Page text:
1. Excellent! There are many things I don’t like about the movie (the pacing for one), but watching John Garfield and Geraldine Fitzgerald is certainly not one of them. Actors of that calibre make you overlook many things you (I) might otherwise carp about.

    • Thank you. I agree that the film is flawed, and you’re right about the pacing, which is very uneven. There are some great raw ingredients here, but I have an issue with several aspects of the film, especially the last third. But watching those two (and Brennan) is a lot of fun.

  2. This is one (of many!) John Garfield films I haven’t yet seen. However, I agree with your analysis of the “mark” in movies, so Geraldine Fitzergald will be interesting to watch here. It’s good to know, going in, not to expect too much, but it still sounds well worth it. 🙂

  3. While the con isn’t as snug in this as some of the best noirs it’s a good one and the picture fits well as a bridge for Garfield between The Postman Always Rings Twice and Humoresque. It’s one I’ll try to watch whenever it’s shown unlike We Were Strangers or Juarez.

    Garfield always projected that sexy vitality that made you watch him on screen and broke him out of the pack. Warner’s was the right studio for him since their specialty was performers with that scrappy edge but he had his own unique brand of energy which made him stand out and not just be a second rung Cagney or Bogart. And while he did well in films that costarred sweet dispositioned actresses like Priscilla Lane and Anne Shirley it was when he went up against tougher customers like Ida Lupino, Ann Sheridan, Lana Turner or Joan Crawford that sparks really flew.

    That said he and Geraldine Fitzgerald pair well. While she’s unquestionably a lady she has an underlying toughness that enabled her to stand her ground with the major Warner’s stars like Garfield, Davis, Sanders, Greenstreet and Lorre without being bowed and segue into a successful career as a respected character actress. She isn’t some simpering dolt in this and rises to the occasion when called upon.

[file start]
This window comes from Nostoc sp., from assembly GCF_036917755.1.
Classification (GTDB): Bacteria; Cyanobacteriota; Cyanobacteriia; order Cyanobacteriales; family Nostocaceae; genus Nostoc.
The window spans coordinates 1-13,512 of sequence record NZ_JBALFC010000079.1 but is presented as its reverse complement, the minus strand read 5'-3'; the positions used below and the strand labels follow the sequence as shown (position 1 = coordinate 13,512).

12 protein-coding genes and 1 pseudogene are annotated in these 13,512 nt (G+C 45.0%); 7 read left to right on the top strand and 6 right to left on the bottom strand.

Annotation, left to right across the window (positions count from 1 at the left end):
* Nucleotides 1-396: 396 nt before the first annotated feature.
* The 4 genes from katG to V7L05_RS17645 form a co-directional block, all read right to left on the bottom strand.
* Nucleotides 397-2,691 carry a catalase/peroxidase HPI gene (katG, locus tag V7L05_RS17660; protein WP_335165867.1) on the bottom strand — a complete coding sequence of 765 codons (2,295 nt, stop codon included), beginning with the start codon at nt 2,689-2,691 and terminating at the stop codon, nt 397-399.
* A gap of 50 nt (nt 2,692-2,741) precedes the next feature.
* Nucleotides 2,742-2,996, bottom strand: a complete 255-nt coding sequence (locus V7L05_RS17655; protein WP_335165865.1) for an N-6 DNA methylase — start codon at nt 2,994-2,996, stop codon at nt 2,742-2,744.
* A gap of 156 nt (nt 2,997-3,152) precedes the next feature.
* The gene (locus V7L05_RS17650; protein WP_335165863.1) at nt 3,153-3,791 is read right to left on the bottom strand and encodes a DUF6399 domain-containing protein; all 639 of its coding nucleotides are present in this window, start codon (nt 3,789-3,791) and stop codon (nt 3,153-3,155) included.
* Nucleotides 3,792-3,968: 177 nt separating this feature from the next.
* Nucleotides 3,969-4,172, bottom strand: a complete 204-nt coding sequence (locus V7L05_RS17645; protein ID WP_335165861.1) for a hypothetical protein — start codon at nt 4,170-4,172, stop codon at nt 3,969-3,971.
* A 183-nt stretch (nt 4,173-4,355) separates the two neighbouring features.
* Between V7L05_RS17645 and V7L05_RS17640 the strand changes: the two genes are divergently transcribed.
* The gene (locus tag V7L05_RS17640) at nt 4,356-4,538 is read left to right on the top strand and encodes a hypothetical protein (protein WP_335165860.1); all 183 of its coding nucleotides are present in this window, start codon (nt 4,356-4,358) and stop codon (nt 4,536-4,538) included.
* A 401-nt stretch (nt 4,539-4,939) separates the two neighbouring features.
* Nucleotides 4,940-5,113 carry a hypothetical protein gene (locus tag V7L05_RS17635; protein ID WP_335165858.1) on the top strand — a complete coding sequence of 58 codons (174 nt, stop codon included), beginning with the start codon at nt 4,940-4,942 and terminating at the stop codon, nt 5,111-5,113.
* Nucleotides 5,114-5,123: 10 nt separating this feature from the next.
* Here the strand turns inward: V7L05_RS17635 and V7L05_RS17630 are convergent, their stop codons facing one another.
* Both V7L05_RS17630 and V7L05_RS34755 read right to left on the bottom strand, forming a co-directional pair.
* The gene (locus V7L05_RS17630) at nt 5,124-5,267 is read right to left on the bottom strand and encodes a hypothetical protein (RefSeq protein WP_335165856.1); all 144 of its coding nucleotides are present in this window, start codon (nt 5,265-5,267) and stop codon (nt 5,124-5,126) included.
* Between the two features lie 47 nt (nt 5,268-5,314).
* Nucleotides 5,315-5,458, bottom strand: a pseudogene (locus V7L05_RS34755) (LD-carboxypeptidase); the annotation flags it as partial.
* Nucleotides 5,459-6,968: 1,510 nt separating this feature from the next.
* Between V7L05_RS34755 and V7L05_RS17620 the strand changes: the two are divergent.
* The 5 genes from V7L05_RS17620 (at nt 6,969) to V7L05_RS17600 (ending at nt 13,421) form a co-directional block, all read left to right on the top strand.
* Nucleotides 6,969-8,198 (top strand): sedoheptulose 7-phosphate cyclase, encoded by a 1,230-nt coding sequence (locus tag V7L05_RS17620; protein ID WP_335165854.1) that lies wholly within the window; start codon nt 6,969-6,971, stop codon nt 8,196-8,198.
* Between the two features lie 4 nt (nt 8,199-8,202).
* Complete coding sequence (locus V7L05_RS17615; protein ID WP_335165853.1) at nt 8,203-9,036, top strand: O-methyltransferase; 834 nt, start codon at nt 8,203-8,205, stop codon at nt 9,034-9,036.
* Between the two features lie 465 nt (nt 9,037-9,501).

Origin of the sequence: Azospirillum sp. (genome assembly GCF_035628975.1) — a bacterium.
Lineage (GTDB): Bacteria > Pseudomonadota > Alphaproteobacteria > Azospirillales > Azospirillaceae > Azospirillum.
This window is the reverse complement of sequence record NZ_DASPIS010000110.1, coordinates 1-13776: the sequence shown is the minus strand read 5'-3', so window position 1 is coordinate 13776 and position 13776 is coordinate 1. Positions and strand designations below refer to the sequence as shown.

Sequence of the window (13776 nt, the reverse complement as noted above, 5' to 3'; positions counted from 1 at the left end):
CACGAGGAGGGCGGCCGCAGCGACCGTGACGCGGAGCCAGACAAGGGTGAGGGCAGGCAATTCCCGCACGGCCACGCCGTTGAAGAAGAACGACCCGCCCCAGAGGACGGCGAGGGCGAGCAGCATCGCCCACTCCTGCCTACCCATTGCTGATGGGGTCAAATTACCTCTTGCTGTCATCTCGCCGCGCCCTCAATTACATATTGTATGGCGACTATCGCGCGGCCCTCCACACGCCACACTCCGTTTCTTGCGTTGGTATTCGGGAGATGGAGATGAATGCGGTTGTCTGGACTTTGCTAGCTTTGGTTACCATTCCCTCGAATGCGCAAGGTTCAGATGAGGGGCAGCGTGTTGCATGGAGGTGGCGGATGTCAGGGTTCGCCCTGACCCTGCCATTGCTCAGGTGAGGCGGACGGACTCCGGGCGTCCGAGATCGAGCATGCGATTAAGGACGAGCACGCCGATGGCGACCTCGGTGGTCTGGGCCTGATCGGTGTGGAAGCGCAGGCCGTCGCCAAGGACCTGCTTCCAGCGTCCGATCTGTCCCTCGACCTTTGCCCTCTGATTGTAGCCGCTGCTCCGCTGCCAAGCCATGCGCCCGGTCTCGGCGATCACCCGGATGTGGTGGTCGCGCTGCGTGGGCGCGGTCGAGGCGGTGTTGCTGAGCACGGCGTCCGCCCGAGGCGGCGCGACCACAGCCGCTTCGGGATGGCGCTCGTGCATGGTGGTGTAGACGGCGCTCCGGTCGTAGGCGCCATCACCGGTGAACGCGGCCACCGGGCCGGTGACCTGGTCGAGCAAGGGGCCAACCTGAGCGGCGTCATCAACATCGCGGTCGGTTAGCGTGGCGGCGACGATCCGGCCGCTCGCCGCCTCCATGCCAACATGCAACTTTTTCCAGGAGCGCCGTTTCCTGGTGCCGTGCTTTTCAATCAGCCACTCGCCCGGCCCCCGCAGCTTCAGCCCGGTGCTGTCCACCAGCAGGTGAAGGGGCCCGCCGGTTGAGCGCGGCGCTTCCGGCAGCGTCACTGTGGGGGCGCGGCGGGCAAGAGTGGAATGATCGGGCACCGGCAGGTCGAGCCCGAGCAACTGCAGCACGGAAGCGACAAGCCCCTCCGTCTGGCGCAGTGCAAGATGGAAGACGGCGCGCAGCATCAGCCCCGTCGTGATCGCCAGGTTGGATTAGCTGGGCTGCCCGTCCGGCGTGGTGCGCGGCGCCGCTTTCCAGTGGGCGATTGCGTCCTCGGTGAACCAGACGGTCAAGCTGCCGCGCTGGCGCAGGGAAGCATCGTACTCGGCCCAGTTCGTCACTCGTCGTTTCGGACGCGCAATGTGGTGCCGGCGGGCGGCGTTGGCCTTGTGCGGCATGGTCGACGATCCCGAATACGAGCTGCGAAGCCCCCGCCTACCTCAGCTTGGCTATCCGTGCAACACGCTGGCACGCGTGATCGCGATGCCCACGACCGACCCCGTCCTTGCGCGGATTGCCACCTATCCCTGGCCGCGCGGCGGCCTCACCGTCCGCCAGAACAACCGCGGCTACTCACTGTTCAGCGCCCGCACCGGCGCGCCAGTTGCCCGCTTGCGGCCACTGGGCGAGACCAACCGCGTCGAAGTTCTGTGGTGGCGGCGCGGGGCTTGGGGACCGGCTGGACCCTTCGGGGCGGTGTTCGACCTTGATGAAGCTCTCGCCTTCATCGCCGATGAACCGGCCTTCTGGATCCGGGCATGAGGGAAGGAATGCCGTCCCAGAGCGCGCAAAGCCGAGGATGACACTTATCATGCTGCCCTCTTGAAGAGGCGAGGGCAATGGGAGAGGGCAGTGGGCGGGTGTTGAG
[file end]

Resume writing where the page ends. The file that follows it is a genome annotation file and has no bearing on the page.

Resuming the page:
It may not be one of Garfield’s very best movies but it’s firmly in the better than average category and worth catching more than once.

    • Well put. It’s so true that he is even more magnetic when he’s paired with tough customers–I’d add Patricia Neal to that list too. They’re so good together. It’s not a great noir, but it’s solid, and there’s enough working to make it a fun watch. I like how in his big reveal he’s unapologetic and straightforward–his “this is who I am, stay away” kind of approach is refreshingly honest and surprising, so much different than the usual (and much less believable) strung-out guilt. It suits his tough ways, and is part of why he’s so much more likeable than the smooth operator con artist.

  4. As you say it’s a fine vehicle for Garfield and the early stages of the big con are fun. I liked the central thematic material about ageing in crime, and how grifting is a young man’s game.

  5. I’ve never seen this movie, and I must admit that I definitely need to see more John Garfield movies. I have only seen “Humoresque” and “The Postman Always Rings Twice”. After reading your fab post, I want to see this film.

    I would also like to invite you to participate in my upcoming blogathon. The link is below with more details.


  6. Ok, you summed up Garfield perfectly! And I LOVED how you highlighted Gladys’ reaction to him as a way of talking about him! and the screenshots were perfect.

    I love this movie. It’s one of my top 5 noirs. I’m so glad you chose this for the blogathon. Thanks so much for participating!!

    P.S. Loved the mention of Matt Damon. I agree 🙂

  7. I haven’t seen Nobody Lives Forever, but I agree that John Garfield has a magnetic presence – you just can’t look away from him even if there are others on the screen.

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